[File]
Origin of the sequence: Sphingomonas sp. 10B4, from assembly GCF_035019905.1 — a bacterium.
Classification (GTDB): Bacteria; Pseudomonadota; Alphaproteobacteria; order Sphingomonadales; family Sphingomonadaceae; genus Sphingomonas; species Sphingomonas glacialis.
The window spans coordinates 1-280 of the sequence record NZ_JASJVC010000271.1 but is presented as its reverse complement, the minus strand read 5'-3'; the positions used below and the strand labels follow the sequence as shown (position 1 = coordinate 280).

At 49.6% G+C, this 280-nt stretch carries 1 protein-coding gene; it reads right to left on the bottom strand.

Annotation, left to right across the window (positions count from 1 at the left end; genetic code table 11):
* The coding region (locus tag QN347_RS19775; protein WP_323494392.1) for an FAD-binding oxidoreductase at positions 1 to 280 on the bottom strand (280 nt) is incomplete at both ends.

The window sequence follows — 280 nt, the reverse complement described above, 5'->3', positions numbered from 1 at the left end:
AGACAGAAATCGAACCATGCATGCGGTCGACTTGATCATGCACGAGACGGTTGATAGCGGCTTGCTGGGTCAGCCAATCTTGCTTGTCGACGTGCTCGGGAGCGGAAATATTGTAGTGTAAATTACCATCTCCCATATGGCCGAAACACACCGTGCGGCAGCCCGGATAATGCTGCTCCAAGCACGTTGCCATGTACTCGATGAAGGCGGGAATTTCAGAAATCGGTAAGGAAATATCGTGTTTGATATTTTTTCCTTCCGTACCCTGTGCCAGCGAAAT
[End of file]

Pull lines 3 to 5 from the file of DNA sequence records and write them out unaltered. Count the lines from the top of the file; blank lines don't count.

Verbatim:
The window spans coordinates 1-280 of the sequence record NZ_JASJVC010000271.1 but is presented as its reverse complement, the minus strand read 5'-3'; the positions used below and the strand labels follow the sequence as shown (position 1 = coordinate 280).

At 49.6% G+C, this 280-nt stretch carries 1 protein-coding gene; it reads right to left on the bottom strand.

Annotation, left to right across the window (positions count from 1 at the left end; genetic code table 11):